What is behind the unexpected decline in dementia?

Stuart Lambie remembers the moment about five years ago when Alzheimer’s disease started to rob him of his father. As the illness tightened its grip, the “true gentleman”, who saw wartime service in the Royal Navy and later ran a successful business, became verbally aggressive towards the wife he had adored.

Lambie, who had never so much as heard his dad Ian swear before, says such behaviour would have disgusted the man his father used to be. “It was just unbelievable that it was the same person. Well, it wasn’t the same person, it was the disease,” he adds.

Dementia, with its capacity to alter and extinguish personality, rivals or even exceeds cancer in the panoply of our most feared conditions.

Mindful of the dictum that “what’s good for the heart is good for the brain”, and determined to avoid his father’s fate, Lambie, who is 64, has taken up running, favours a Mediterranean diet and is teaching himself to play the piano — “my anti-dementia intellectual activity”.  

Yet beyond the wrenching personal experiences and the bleak numbers that have made dementia a priority for health systems around the world, global data on instances of new cases of dementia offers a shaft of hope.

Despite the widely held belief that dementia is destined to rise exponentially as global populations age, experts believe that, in the developed world at least, the prospects of avoiding dementia are stronger than they were a generation ago.

A study published in 2020, which drew together multiple pieces of research to track the health of almost 50,000 over-65s, showed the incidence rate of new cases of dementia in Europe and North America had dropped 13 per cent per decade over the past 25 years — a decline that was consistent across all the studies.

Stuart Lambie sitting for a photo at his home

For Albert Hofman, who chairs the department of epidemiology at the Harvard TH Chan School of Public Health, the research points to one conclusion: “The absolute risk [of developing dementia] is lower now” than it was 30 years ago.

Now, there are early signs that the same phenomenon may be emerging in Japan, a striking development in one of the world’s most aged populations, suggesting that the downward trend is becoming more widespread.

Hofman acknowledges that the idea of a diminishing burden from dementia may seem at odds with the vast numbers still contracting the disease.

An analysis based on the Global Burden of Disease database, considered one of the most authoritative surveys of its kind, estimated that the number of people with dementia would increase from 57.4mn cases globally in 2019 to 152.8mn cases in 2050. However, even here there were signs that when population ageing was taken into account prevalence would remain stable, rather than surging.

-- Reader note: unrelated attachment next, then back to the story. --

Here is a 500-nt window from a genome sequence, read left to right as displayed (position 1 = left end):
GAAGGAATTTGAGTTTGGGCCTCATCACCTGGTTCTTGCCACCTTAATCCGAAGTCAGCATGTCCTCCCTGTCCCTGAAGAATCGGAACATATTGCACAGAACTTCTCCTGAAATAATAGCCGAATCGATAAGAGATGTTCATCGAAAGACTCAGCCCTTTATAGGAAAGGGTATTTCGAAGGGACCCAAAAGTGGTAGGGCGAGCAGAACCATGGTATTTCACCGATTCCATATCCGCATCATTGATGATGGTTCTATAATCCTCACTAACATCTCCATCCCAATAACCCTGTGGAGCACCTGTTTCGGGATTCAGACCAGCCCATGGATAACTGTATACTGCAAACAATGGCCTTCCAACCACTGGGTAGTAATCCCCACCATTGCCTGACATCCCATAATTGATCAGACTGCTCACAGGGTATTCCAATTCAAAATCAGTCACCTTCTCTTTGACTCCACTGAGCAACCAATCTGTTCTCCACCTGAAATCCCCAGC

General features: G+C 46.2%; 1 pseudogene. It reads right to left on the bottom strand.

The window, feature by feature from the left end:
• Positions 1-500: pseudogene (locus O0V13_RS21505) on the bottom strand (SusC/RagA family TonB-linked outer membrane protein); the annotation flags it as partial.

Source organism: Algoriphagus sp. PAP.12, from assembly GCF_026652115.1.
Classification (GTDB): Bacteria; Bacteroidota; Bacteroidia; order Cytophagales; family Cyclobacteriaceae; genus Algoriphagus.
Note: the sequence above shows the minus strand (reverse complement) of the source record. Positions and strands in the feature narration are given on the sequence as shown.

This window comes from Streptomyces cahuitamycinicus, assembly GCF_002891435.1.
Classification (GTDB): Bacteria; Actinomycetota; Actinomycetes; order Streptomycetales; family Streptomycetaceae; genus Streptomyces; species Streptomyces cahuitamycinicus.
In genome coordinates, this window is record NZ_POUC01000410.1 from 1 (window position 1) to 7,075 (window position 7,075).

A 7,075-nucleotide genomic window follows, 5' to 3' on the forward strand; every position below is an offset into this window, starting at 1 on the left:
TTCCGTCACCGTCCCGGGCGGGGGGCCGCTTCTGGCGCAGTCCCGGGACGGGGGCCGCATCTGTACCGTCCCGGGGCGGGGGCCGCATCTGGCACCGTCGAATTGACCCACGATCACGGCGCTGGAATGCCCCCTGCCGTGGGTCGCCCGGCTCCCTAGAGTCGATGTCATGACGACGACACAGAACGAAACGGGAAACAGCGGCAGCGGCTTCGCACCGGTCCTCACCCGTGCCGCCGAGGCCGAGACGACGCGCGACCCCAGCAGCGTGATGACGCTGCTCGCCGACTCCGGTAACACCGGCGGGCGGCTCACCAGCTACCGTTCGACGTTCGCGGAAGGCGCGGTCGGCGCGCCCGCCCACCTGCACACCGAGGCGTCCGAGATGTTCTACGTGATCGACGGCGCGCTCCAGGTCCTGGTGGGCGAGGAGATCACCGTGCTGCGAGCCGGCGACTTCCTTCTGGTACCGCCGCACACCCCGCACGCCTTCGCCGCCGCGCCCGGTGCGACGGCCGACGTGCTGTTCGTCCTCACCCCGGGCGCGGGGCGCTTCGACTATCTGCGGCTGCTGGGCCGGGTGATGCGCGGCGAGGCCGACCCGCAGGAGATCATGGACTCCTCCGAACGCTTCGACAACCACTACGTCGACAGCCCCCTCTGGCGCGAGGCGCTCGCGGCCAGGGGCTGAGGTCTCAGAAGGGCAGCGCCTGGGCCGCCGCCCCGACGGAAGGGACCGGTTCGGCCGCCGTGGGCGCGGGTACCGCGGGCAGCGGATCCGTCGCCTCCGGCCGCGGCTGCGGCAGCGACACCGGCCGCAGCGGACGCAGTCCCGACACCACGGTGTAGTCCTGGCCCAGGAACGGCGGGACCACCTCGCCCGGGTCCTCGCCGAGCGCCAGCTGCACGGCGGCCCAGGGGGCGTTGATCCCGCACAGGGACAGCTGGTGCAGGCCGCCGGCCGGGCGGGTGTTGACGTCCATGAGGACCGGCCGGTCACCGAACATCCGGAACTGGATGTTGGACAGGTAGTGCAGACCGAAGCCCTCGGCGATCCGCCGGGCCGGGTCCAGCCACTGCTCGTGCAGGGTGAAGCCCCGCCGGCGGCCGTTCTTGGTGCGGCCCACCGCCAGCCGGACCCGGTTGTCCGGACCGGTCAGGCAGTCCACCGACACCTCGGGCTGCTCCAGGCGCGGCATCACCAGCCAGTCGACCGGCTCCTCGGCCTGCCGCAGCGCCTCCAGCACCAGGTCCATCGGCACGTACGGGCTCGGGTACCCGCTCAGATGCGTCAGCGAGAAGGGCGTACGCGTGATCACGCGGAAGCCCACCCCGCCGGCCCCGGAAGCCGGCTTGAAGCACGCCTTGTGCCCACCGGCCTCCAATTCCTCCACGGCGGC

While emphasising that the reasons for the reduction in incidence are not yet fully understood, Hofman believes better cardiovascular health is likely to be a significant factor given the proven links between the two.

“In North America and in western Europe, there has been for 50 years now an enormous emphasis on preventing cardiovascular diseases . . . that led to heart attacks and strokes,” he says. At least a third of the population over 50 now takes pills to control high blood pressure, he points out, and the use of statins, a group of medicines that reduce cholesterol, has soared.

Adding weight to this hypothesis, studies suggest that the reduction in dementia incidence rates has been greater in men, on whom efforts to reduce cardiovascular risk factors were largely focused in the 1970s and 1980s, an era when women were wrongly thought to be less susceptible.

But the downward trend initially took even experienced researchers by surprise.

Carol Brayne, professor of public health medicine at the University of Cambridge — and the lead investigator for one of the longest established dementia studies, the Cognitive Function and Ageing Studies — was “staggered” when she first found evidence of the falling incidence. “I really thought [the trajectory of] dementia couldn’t be changed because I thought it was so closely linked to ageing,” she adds.

Now that theory is being reconsidered. The findings predate the availability of any medical treatments for the condition, so Brayne’s hypothesis is that reducing incidence requires “optimising neurological function” throughout the course of a person’s life by improving brain and physical health. 

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Hofman says that preventing dementia in practice may mean postponing it long enough that people can live their lives without feeling its effects.

“For individuals it means . . . you die from something else,” he says.

‘An inconvenient truth’

One of the most powerful insights scientists have gained in recent years is the importance of better vascular health, how effectively your body carries blood to and from the heart, in the fight against dementia.

This may play a role not only in protecting against vascular dementia, the diagnosis given to up to 30 per cent of those who contract the condition, but in helping to ward off the development of symptomatic Alzheimer’s disease, which appears to result from the accumulation of two toxic proteins, tau and amyloid beta, in the brain.

Francine Grodstein, professor of internal medicine at the Rush Alzheimer’s Disease Center in the US, who led a study to investigate how brain ageing differed in participants over decades, says: “The dementia field has come to appreciate that vascular pathology may contribute to Alzheimer’s dementia, and not only to vascular dementia.”